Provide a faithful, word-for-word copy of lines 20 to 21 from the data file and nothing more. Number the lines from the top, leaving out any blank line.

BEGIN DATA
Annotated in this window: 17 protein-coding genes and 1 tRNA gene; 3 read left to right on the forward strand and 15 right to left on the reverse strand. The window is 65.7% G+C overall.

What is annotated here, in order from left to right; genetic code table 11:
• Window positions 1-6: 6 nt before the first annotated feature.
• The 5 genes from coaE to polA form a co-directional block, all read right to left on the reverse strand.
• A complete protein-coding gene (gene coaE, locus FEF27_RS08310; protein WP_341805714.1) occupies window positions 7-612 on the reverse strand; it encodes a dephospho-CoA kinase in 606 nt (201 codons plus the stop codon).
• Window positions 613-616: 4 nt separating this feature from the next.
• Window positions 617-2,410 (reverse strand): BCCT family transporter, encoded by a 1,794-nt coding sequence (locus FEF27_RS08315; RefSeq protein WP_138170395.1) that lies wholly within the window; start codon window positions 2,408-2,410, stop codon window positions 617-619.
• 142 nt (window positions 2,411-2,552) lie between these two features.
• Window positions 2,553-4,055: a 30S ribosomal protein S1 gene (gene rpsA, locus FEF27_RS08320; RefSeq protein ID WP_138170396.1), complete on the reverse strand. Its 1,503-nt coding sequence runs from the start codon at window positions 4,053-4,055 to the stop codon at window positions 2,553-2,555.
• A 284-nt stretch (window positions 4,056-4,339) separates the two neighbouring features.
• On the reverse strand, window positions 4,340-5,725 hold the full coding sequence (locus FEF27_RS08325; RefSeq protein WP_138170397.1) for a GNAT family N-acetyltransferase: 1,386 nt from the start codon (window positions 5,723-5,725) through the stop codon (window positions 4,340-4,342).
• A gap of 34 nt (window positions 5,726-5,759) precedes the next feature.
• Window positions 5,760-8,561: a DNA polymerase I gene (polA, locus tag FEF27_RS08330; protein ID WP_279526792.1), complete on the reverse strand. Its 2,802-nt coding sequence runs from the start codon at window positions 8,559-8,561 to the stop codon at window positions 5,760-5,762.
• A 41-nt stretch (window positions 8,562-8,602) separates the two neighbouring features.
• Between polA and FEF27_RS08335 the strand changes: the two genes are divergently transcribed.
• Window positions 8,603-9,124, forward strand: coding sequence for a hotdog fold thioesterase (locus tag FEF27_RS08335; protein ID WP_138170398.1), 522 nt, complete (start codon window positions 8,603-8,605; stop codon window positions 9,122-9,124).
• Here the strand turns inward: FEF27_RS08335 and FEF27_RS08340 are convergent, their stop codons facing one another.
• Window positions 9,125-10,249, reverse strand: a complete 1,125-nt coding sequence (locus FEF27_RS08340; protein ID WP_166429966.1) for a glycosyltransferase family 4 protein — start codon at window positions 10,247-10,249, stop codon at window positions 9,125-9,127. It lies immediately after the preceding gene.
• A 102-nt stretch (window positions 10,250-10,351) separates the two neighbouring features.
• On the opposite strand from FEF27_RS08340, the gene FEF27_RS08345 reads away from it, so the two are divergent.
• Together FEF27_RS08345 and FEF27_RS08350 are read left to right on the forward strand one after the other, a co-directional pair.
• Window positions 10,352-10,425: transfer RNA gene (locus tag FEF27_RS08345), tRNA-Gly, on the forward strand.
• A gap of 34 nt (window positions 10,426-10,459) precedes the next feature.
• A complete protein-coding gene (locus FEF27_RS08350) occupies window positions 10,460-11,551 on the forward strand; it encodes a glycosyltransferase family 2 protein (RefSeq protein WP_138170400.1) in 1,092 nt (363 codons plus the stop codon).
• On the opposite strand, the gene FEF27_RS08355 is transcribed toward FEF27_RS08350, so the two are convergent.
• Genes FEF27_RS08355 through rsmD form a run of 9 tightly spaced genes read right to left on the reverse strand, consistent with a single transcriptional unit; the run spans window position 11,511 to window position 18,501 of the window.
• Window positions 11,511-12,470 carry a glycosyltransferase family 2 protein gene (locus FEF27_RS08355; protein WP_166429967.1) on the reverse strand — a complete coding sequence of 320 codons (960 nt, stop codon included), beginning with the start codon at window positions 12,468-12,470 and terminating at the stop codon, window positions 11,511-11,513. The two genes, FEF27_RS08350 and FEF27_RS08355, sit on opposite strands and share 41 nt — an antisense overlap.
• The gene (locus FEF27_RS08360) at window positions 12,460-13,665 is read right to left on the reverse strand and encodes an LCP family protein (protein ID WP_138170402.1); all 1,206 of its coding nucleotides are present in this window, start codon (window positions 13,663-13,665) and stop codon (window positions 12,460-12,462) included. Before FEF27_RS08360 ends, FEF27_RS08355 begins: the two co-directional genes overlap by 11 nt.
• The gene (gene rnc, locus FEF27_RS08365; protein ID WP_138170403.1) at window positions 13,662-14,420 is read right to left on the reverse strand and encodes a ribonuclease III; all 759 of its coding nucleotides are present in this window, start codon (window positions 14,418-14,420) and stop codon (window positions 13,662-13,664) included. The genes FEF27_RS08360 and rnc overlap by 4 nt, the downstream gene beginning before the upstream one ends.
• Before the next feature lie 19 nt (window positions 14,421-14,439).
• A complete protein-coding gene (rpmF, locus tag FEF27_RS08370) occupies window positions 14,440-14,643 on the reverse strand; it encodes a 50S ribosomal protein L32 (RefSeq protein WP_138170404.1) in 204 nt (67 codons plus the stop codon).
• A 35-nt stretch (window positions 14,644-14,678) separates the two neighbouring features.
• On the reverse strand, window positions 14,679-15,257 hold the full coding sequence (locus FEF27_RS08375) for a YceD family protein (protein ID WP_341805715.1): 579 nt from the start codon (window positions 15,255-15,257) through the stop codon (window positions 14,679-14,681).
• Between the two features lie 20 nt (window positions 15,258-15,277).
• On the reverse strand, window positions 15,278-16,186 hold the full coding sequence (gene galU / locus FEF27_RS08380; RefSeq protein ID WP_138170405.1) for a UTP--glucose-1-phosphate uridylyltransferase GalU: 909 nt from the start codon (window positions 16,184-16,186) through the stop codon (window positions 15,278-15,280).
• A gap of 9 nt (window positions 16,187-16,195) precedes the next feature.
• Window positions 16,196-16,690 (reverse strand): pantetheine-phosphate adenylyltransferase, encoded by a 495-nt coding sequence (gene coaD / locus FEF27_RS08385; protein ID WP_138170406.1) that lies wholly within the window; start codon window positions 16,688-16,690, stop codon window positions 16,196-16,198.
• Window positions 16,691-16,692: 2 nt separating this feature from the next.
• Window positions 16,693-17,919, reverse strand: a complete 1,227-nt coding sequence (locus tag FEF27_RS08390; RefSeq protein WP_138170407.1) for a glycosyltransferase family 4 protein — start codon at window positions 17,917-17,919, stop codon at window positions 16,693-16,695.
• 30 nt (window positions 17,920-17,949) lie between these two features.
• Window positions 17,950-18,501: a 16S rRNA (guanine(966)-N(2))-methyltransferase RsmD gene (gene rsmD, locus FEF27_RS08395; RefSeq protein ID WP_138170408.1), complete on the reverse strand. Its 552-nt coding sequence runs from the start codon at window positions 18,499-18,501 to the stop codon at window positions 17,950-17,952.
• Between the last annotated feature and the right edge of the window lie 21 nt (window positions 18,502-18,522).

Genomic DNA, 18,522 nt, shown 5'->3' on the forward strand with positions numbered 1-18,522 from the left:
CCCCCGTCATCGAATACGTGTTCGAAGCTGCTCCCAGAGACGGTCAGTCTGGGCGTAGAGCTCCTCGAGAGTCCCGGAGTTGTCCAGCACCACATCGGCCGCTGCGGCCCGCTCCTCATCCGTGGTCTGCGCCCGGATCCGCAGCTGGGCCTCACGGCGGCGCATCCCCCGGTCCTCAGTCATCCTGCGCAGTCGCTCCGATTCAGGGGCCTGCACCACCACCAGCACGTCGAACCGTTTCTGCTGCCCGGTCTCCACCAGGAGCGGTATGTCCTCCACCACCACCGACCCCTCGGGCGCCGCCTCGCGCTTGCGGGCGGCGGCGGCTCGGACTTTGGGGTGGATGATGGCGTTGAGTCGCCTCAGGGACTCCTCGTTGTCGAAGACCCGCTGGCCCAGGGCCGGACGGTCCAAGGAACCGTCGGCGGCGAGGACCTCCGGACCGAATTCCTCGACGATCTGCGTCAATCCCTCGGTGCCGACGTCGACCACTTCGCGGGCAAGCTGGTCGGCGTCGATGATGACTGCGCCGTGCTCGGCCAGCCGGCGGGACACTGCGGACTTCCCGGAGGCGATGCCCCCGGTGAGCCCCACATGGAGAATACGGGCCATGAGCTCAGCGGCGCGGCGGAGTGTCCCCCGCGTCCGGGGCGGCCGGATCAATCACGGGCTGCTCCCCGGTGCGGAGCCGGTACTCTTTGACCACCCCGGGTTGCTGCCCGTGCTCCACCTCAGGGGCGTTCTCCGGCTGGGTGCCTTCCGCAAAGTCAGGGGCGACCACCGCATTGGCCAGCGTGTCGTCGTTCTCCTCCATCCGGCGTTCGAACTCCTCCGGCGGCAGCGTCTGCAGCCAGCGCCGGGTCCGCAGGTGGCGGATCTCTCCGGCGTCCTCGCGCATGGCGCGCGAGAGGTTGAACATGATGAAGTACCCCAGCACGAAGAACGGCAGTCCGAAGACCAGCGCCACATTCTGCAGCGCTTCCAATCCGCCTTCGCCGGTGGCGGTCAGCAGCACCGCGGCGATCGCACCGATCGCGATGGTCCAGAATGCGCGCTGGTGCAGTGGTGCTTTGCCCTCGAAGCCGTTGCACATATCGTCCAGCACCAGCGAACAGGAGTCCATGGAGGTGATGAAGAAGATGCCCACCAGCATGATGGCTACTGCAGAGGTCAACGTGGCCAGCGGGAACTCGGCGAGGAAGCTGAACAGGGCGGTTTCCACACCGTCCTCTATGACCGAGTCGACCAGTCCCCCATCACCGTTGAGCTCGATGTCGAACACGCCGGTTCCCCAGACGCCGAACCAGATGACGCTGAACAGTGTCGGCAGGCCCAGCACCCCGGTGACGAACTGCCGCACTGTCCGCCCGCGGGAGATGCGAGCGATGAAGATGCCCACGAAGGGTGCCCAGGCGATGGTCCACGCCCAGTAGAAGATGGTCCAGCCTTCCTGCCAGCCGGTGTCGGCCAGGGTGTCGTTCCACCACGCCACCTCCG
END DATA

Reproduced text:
• On the opposite strand from FEF27_RS08340, the gene FEF27_RS08345 reads away from it, so the two are divergent.
• Together FEF27_RS08345 and FEF27_RS08350 are read left to right on the forward strand one after the other, a co-directional pair.